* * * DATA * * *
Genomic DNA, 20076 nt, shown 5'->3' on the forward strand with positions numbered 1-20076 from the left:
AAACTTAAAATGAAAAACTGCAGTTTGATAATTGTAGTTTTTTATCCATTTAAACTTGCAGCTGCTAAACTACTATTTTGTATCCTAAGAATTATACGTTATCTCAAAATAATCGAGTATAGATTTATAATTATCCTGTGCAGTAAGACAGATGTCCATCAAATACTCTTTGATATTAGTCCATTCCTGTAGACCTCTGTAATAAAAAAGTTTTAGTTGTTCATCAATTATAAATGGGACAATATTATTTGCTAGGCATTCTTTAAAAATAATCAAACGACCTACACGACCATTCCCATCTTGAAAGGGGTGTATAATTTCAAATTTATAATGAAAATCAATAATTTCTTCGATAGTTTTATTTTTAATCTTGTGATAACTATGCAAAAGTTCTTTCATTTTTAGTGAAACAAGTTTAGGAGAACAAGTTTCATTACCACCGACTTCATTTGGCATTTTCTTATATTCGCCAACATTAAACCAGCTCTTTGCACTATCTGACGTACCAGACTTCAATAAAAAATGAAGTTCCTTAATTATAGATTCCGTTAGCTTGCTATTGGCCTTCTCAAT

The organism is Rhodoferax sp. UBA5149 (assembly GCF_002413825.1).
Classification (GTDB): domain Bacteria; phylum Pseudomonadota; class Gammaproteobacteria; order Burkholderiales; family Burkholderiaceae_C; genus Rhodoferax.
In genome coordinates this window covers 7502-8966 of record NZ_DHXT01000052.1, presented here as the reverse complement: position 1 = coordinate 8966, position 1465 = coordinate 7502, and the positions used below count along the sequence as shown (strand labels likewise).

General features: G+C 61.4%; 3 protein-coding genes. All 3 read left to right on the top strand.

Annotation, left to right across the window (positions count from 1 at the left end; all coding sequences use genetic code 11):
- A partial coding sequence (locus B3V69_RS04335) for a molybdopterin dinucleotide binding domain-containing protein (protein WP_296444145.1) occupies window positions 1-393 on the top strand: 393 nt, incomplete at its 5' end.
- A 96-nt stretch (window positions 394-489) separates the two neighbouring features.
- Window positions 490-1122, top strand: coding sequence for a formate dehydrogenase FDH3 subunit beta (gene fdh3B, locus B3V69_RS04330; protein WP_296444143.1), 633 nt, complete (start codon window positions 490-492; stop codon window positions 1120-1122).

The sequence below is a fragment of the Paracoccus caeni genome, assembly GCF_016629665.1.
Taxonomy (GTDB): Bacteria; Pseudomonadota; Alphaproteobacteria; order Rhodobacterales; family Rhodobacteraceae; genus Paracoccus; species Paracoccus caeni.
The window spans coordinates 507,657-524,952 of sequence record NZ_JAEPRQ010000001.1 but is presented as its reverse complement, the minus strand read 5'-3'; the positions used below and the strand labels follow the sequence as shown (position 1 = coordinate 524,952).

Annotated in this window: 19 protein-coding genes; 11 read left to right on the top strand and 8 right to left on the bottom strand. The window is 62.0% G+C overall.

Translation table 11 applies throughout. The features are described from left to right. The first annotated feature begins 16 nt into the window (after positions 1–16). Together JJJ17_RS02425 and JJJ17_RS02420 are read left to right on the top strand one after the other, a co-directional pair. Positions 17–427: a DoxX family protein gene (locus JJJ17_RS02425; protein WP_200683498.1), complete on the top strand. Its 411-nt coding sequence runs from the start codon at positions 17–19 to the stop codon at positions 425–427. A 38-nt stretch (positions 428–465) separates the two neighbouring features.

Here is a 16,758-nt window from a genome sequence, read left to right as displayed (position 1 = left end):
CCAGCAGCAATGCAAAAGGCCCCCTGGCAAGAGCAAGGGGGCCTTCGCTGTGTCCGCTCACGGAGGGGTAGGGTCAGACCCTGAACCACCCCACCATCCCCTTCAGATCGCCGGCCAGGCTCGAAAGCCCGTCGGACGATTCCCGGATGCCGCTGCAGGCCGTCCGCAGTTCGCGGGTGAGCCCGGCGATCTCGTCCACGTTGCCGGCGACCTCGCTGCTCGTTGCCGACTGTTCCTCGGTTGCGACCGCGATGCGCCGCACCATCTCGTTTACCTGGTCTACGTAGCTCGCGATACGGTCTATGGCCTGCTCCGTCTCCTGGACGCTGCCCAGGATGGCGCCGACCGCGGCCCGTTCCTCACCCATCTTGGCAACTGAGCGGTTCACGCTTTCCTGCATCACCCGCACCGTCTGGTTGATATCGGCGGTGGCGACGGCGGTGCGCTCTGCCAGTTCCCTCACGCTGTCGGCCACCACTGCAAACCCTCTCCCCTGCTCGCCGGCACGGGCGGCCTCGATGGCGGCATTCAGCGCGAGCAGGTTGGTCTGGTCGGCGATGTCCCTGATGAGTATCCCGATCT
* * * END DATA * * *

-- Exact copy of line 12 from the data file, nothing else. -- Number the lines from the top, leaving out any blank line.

Taxonomy (GTDB): Bacteria; Pseudomonadota; Alphaproteobacteria; order Rhodobacterales; family Rhodobacteraceae; genus Paracoccus; species Paracoccus caeni.